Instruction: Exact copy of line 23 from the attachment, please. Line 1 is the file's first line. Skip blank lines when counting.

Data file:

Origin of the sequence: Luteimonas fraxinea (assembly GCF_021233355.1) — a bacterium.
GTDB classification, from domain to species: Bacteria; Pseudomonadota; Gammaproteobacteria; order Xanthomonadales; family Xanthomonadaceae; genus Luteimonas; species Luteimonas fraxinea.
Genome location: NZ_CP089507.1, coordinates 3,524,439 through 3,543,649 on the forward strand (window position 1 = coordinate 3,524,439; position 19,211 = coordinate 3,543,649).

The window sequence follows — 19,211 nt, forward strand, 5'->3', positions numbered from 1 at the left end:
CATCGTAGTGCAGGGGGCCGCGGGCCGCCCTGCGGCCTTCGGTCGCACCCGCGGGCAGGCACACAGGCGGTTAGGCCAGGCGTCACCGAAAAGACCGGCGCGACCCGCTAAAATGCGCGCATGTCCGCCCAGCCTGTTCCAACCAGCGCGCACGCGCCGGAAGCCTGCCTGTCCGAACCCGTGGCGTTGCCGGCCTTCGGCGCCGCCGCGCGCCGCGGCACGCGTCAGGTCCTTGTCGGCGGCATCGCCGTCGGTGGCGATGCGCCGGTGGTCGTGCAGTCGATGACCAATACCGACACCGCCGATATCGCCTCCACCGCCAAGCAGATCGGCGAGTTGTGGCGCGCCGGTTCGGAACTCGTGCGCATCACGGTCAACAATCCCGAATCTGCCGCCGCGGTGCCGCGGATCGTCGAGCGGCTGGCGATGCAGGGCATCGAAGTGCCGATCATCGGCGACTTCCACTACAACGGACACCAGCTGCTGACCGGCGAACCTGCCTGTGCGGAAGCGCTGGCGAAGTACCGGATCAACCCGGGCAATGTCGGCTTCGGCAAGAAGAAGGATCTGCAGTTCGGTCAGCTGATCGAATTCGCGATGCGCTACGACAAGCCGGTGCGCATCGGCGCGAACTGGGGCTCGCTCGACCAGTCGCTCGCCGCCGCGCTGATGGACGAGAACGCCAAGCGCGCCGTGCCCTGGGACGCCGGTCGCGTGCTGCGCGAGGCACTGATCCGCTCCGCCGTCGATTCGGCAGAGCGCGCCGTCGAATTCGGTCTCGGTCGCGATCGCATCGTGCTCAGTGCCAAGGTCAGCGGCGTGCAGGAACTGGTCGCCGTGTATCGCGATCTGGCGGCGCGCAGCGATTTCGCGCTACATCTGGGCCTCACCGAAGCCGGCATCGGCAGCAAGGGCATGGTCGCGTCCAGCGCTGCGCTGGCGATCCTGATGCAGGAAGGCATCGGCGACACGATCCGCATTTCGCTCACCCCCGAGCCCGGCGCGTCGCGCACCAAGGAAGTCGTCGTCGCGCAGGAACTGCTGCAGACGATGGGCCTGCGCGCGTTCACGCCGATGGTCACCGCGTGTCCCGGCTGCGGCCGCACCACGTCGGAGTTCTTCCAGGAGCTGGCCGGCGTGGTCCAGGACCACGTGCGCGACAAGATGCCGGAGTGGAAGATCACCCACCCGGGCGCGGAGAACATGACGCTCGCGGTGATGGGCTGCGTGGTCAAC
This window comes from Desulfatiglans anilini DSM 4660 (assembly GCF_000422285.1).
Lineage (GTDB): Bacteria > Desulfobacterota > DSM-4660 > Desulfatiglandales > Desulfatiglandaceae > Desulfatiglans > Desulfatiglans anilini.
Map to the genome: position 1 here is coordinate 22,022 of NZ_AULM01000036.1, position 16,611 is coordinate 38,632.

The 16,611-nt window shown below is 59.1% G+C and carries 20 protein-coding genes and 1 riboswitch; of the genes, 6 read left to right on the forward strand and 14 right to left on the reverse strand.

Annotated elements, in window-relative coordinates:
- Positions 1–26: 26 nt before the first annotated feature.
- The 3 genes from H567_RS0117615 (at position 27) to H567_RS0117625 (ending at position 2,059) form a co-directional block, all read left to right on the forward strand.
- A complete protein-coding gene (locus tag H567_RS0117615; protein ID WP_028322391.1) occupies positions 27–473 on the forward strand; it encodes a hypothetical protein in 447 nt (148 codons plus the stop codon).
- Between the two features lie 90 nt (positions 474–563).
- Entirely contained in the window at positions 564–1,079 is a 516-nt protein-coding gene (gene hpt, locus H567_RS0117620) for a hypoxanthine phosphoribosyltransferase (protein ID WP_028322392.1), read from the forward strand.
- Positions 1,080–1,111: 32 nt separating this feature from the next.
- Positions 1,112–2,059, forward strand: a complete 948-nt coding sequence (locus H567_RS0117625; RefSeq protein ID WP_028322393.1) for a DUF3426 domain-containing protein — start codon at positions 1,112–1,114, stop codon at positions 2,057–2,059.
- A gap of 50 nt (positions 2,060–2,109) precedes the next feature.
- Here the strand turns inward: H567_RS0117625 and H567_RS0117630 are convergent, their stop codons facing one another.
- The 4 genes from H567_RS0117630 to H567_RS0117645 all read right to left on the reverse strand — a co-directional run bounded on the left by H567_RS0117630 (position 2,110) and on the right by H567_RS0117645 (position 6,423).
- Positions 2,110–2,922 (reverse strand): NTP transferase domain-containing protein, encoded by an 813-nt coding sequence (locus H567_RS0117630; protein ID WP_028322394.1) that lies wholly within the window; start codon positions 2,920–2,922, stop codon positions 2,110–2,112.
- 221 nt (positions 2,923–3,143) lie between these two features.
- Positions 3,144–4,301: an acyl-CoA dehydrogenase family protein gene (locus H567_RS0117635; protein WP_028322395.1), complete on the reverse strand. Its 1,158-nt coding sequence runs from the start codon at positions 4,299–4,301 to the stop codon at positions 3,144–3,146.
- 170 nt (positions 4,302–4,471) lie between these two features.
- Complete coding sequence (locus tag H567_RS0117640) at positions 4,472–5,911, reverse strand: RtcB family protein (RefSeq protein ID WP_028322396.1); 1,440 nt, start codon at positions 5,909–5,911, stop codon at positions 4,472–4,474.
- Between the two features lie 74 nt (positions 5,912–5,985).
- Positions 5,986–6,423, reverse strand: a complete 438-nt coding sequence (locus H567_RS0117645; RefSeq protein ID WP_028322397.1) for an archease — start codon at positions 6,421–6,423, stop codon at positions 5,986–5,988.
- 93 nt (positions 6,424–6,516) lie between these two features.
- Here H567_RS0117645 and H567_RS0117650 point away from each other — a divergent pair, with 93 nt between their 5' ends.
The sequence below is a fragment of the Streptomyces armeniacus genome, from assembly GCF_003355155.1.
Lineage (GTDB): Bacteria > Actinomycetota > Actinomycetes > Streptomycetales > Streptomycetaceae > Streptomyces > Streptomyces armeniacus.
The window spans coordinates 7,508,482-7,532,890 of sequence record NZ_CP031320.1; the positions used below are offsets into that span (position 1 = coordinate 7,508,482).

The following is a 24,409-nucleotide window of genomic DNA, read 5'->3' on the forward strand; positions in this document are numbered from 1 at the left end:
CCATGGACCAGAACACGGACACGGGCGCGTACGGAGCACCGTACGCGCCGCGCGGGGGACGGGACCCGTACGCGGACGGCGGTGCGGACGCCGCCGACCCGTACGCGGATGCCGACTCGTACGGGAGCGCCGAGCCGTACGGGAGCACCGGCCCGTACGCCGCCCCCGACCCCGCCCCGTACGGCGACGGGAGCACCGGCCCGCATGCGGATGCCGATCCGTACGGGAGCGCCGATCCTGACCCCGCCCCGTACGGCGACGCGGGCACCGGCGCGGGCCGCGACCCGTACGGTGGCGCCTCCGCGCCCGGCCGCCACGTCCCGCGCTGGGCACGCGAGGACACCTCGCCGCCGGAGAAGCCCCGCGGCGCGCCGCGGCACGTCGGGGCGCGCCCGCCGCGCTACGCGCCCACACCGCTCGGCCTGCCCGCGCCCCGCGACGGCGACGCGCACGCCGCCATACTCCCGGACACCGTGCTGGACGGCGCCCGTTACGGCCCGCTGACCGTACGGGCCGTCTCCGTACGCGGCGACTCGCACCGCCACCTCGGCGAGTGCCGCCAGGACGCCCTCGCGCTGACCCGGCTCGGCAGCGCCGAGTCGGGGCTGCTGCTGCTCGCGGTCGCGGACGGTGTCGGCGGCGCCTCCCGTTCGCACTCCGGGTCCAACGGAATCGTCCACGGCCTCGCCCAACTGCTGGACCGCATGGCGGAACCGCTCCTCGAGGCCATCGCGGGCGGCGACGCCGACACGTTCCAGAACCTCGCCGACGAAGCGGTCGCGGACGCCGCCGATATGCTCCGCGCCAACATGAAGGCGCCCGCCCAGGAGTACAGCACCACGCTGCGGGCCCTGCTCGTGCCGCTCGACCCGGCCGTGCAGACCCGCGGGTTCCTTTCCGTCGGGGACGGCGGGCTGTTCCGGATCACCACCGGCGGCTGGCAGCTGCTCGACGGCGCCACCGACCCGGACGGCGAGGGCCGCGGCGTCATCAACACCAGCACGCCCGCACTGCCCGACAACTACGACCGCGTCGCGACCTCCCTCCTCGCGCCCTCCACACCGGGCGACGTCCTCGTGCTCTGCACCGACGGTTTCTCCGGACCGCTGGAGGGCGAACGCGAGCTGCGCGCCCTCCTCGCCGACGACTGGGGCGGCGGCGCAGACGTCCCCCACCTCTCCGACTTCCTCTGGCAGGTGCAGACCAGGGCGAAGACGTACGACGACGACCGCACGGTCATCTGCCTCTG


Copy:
- Positions 3,144–4,301: an acyl-CoA dehydrogenase family protein gene (locus H567_RS0117635; protein WP_028322395.1), complete on the reverse strand. Its 1,158-nt coding sequence runs from the start codon at positions 4,299–4,301 to the stop codon at positions 3,144–3,146.